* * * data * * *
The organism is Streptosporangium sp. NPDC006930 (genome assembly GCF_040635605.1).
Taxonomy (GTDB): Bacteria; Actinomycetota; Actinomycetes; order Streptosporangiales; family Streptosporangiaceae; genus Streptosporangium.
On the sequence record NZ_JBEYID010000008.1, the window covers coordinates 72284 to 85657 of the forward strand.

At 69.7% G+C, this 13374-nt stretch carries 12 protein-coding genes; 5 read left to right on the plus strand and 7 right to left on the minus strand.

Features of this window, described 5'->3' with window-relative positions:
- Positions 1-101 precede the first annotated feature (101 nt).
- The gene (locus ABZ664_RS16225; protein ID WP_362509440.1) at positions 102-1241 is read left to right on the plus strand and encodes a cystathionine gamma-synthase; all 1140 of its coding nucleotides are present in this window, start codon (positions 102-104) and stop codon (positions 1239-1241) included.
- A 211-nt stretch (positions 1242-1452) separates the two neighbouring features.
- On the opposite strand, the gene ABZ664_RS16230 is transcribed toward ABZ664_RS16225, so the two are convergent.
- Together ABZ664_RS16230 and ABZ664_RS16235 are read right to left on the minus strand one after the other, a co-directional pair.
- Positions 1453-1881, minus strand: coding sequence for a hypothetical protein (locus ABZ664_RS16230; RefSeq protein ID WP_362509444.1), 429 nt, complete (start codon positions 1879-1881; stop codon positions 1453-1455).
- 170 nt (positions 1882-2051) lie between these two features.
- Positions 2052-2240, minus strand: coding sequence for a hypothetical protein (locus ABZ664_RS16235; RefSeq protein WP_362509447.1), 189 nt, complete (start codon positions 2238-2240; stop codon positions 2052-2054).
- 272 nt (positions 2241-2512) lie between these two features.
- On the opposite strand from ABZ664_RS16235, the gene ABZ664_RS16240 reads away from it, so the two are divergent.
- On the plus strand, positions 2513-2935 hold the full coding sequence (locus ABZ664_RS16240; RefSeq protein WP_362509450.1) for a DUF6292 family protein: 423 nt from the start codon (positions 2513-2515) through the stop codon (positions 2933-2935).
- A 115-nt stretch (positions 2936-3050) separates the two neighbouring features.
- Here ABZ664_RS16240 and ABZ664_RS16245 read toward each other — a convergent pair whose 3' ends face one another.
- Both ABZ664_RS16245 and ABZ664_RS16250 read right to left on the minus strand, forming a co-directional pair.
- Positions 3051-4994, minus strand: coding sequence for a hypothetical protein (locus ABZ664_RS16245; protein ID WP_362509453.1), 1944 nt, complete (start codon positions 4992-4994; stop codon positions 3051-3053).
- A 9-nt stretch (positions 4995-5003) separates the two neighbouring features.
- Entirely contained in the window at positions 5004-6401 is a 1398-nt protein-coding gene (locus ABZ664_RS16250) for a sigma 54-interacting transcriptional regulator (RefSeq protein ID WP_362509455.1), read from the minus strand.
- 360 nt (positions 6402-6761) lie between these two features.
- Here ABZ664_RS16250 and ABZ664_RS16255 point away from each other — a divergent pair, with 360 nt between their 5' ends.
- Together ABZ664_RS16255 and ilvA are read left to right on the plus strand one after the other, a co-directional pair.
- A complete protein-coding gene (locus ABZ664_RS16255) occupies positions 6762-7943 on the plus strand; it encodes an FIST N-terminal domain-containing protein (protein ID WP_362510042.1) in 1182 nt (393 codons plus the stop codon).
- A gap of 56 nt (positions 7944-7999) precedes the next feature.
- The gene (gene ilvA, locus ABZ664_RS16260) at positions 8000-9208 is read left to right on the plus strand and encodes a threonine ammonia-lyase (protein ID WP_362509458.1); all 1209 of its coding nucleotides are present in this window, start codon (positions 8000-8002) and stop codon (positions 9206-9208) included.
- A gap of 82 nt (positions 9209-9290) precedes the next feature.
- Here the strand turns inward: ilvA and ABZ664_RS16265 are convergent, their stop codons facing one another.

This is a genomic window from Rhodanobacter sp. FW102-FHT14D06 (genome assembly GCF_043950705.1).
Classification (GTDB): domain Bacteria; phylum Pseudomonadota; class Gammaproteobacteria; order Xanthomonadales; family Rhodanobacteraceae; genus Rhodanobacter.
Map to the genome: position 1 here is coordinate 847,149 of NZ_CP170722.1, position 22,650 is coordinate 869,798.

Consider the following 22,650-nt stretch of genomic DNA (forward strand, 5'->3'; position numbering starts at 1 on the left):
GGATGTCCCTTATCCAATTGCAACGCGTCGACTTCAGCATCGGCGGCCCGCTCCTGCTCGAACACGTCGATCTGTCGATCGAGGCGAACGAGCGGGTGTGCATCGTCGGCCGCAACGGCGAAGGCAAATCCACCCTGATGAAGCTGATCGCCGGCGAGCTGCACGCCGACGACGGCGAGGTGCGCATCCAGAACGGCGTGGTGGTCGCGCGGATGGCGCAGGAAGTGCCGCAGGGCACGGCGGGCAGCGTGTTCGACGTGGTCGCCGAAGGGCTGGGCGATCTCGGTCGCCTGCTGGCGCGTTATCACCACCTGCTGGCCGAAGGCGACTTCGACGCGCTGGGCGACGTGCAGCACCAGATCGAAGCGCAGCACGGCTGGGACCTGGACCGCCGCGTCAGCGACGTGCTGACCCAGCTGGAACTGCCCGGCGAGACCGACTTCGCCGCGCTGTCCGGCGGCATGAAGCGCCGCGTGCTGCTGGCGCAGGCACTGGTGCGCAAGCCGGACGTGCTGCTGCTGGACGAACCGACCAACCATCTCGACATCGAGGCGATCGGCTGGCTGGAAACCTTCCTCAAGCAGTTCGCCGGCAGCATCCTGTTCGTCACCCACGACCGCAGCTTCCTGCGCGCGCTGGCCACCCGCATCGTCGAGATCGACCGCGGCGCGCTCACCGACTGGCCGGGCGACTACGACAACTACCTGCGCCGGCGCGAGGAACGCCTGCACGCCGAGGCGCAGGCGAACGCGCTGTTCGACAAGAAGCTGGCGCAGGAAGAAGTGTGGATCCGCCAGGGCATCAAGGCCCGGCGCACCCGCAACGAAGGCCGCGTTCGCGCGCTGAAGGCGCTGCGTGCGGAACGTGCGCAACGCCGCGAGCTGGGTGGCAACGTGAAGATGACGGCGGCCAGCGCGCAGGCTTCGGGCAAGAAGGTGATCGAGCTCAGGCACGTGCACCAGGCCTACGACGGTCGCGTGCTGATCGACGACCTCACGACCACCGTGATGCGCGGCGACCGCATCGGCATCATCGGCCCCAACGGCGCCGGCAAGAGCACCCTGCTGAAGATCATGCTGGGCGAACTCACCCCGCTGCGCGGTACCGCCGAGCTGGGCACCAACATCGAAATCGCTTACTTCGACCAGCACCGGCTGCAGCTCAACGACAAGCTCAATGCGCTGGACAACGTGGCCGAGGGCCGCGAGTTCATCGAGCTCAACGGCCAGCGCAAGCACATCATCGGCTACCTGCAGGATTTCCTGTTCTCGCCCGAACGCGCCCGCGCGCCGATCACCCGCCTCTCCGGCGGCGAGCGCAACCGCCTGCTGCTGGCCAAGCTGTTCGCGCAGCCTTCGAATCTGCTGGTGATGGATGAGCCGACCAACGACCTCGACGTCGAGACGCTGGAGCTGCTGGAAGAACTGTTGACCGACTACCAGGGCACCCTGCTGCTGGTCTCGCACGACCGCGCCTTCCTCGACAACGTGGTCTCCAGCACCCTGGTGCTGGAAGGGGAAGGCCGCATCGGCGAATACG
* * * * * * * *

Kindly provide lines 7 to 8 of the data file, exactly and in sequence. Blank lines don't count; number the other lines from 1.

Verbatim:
- The gene (locus ABZ664_RS16225; protein ID WP_362509440.1) at positions 102-1241 is read left to right on the plus strand and encodes a cystathionine gamma-synthase; all 1140 of its coding nucleotides are present in this window, start codon (positions 102-104) and stop codon (positions 1239-1241) included.
- A 211-nt stretch (positions 1242-1452) separates the two neighbouring features.